When Alabama lost to Texas A&M this weekend, it left no undefeated SEC teams. In response, my friend Chris Haddock, a family practice doctor and raging Georgia Bulldogs fan, posted this on Facebook:
UGA has one win against a BCS Top 10 opponent. Florida has three. Alabama has two. Comined Kansas State, Oregon, Notre Dame have ZERO. Nada. Zilch. If the SEC Championship Game winner doesn’t play for the national championship then it is a tainted title to whichever of these undeserving non-SEC teams wins.
Since the SEC has won the last 6 national championships, many will share this sentiment.
And our numbers agree. Alabama only dropped to 2nd behind Oregon in our rankings, and 6 of the top 10 teams come from the SEC. With this many good teams in a conference, you expect every team to lose at least once.
The question becomes whether the SEC champion, either Alabama or 7th ranked Georgia, makes the BCS title game. For this to happen, two of these 3 teams must lose.
- Team rank: 1st.
- Probability of remaining undefeated: 58.7%.
- Toughest remaining game: 76.3% chance to beat Oregon State.
- Team rank: 3rd.
- Probability of remaining undefeated: 64%.
- Toughest remaining game: 80% chance to beat Texas.
- Team rank: 8th.
- Probability of remaining undefeated: 41.4%.
- Toughest remaining game: 44% chance to beat USC.
Somehow, I don’t think I’ll be able to publish Chris’s next post if Notre Dame squeaks past USC and into the national title game ahead of the SEC champion.
Last week, Alper Akanser, a Ph.D. student at Georgia Tech, took our undefeated probabilities and determined the chance that 0, 1, 2… teams would remain undefeated. This week, his code gives a 42.7% chance that 0 or 1 teams remain undefeated, opening the door for the SEC champion.
That’s pretty good odds for the SEC.
All the proves is confirmation bias. If people think the SEC is very good and then SEC teams lose a game to each other, they don’t get knocked down because everyone thinks its such a tough conference that one loss is ok.
South Carolina has lost two games and their best win is against Georgia. The next best win would be what? Missouri, Kentucky, Tennessee? Georgia’s best win is Florida but they lost badly to a South Carolina team that hasn’t proven a thing against anyone of substance. You can continue to use this logic.
Ed Feng says
Well, I certainly have my biases. And so do my friends down South.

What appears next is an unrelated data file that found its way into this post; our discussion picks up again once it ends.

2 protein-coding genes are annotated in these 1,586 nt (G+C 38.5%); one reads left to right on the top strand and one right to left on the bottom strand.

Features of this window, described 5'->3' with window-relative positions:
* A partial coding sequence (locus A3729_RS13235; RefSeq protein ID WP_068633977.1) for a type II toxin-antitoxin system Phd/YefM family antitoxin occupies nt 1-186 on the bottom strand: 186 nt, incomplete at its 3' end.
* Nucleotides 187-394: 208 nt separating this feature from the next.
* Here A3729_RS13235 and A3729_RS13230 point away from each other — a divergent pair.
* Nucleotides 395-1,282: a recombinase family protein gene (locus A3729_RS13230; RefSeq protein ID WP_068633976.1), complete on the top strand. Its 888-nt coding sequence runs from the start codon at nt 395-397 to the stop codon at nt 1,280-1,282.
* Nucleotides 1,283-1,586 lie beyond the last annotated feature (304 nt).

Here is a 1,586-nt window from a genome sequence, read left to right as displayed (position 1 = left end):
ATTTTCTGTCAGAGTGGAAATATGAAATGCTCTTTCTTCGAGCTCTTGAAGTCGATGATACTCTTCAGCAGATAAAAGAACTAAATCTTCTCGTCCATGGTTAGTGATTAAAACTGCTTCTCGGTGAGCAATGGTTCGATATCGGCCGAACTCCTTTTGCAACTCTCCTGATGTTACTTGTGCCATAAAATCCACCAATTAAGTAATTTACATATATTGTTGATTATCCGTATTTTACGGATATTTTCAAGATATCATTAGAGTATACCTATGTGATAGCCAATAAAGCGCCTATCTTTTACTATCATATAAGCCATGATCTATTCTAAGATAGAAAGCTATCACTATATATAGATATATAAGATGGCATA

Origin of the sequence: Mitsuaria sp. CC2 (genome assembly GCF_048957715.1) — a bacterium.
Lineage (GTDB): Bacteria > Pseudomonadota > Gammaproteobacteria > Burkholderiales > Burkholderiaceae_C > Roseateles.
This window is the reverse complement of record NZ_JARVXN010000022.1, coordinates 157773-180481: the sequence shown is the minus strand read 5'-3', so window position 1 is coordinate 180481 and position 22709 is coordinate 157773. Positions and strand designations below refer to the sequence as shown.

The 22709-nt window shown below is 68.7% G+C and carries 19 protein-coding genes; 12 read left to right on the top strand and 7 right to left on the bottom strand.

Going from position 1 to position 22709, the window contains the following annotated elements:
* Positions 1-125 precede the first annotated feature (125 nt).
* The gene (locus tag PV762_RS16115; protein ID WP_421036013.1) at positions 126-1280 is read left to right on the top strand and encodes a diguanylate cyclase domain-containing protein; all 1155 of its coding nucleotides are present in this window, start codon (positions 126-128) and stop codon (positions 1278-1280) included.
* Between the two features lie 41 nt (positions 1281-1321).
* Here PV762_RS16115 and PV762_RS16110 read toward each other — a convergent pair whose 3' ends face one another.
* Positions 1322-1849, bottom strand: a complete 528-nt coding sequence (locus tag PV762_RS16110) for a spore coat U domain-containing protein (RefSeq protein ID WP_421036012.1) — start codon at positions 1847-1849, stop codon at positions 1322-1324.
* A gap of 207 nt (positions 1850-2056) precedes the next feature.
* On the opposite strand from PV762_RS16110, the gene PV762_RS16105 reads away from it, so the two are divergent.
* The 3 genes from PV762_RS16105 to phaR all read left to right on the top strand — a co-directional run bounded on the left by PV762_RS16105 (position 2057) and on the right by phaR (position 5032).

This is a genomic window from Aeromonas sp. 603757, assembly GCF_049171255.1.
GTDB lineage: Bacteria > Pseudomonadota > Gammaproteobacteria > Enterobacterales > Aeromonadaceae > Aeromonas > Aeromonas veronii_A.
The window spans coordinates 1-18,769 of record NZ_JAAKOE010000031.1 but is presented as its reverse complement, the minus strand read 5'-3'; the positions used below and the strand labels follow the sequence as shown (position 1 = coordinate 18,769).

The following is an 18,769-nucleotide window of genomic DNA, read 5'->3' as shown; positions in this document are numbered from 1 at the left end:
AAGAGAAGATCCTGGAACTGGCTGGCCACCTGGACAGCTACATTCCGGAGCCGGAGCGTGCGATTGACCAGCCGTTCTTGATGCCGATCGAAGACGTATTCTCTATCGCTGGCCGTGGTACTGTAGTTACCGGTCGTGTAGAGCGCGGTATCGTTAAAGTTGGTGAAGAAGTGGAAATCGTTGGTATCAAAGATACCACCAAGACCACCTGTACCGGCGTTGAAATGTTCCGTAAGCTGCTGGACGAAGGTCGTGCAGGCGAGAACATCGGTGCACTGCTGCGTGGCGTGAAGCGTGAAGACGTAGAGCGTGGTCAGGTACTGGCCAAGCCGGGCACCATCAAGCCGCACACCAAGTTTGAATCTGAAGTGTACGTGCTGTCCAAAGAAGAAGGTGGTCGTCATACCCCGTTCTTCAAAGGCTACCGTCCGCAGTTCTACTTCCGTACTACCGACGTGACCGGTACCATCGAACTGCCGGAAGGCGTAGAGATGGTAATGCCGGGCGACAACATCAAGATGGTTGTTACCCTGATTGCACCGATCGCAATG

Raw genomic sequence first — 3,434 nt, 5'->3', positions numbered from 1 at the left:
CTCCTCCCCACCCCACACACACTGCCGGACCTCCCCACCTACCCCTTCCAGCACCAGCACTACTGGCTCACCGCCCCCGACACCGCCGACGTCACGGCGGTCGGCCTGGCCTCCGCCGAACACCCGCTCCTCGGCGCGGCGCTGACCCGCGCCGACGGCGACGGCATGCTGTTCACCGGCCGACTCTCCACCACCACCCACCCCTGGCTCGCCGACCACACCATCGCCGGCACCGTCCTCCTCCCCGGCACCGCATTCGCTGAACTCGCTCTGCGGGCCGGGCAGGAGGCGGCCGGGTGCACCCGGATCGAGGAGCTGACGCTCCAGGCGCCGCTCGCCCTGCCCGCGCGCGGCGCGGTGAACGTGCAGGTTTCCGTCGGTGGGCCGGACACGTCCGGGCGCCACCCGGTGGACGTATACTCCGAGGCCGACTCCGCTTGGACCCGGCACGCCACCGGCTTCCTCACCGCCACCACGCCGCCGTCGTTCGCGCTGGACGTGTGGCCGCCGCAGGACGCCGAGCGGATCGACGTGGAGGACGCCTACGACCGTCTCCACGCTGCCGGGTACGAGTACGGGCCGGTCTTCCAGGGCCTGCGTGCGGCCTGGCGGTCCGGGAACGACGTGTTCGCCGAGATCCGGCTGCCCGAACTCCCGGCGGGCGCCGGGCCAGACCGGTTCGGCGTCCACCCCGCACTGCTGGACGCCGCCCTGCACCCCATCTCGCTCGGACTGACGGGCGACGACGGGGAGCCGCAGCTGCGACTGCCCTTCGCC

But my rankings do not. There’s nothing human about the 5 SEC teams in the top 10 right now.
Crap, I made a mistake. There are 6 SEC teams in the top 10. I skipped LSU.
I can respect a quant based approach and its certainly better than the always subjective eye test, but things seem to get muddied when the only above average team a particular team plays is against another team that does the same thing. Sounds confusing so I’ll lay it out like this.
How do we know South Carolina is good? Their 6 conference wins have come against teams with a combined conf record of 13-21. Eliminate Georgia and its 6-20. But Georgia is a good win. Or is it? Their 7 conf wins have come against opponents with a combined SEC record of 15-33. Eliminate Florida and it’s 8-32. So South Carolina is good because they beat Georgia who beat Florida?
This seems to a lot of transitive property at work. Yes, the SEC has some very good teams, but it’s ridiculous to say that the top 10 teams in the country are all in that conference when the conference itself is very top heavy. So each team loses a game to another top team and its fine, ignoring the fact that the vast majority of their wins have come against bad teams. We don’t know how good the SEC is because for the most part, they don’t play anyone of merit outside the conference and pad their schedules with bottom tier FBS and even FCS schools.
Ed Feng says
The 6 SEC teams in the top 10 results from 2 factors:
1. large margin of victory in out of conference wins. Bama over Michigan comes to mind first.
2. these 6 teams with big margin of victory over the lower teams in the conference.
While the SEC certainly doesn’t challenge itself out of conference as well as it should, they do have big games coming up: South Carolina against Clemson, Florida against Florida State. We’ll see how these games turn out, as well as bowl games.
Asked another way: What out of conference wins are making the sec so strong? Presumably your metrics wouldn’t reward for in conference unless those were validated by out of conference results. Can you point to a few(?) games whose results are propelling the sec to the top? If one or two had gone differently, would it affect you rankings in any material way?